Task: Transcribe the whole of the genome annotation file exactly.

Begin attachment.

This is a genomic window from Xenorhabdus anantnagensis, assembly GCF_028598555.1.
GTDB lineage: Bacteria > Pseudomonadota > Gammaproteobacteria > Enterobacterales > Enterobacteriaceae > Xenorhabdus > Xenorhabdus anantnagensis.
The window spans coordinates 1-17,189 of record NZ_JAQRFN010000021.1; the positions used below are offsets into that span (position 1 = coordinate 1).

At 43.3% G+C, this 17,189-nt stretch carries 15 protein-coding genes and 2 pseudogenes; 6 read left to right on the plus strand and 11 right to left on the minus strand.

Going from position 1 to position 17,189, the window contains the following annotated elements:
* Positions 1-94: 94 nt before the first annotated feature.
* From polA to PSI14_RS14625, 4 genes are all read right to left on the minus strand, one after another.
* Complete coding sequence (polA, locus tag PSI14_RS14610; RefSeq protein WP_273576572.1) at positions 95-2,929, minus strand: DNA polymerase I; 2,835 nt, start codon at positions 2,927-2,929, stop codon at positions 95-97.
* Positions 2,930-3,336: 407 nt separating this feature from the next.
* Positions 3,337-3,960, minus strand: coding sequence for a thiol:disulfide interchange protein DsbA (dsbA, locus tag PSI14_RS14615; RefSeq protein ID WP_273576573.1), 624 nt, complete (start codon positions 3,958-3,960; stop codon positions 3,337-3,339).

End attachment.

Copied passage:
This is a genomic window from Xenorhabdus anantnagensis, assembly GCF_028598555.1.
GTDB lineage: Bacteria > Pseudomonadota > Gammaproteobacteria > Enterobacterales > Enterobacteriaceae > Xenorhabdus > Xenorhabdus anantnagensis.
The window spans coordinates 1-17,189 of record NZ_JAQRFN010000021.1; the positions used below are offsets into that span (position 1 = coordinate 1).

At 43.3% G+C, this 17,189-nt stretch carries 15 protein-coding genes and 2 pseudogenes; 6 read left to right on the plus strand and 11 right to left on the minus strand.

Going from position 1 to position 17,189, the window contains the following annotated elements:
* Positions 1-94: 94 nt before the first annotated feature.
* From polA to PSI14_RS14625, 4 genes are all read right to left on the minus strand, one after another.
* Complete coding sequence (polA, locus tag PSI14_RS14610; RefSeq protein WP_273576572.1) at positions 95-2,929, minus strand: DNA polymerase I; 2,835 nt, start codon at positions 2,927-2,929, stop codon at positions 95-97.
* Positions 2,930-3,336: 407 nt separating this feature from the next.
* Positions 3,337-3,960, minus strand: coding sequence for a thiol:disulfide interchange protein DsbA (dsbA, locus tag PSI14_RS14615; RefSeq protein ID WP_273576573.1), 624 nt, complete (start codon positions 3,958-3,960; stop codon positions 3,337-3,339).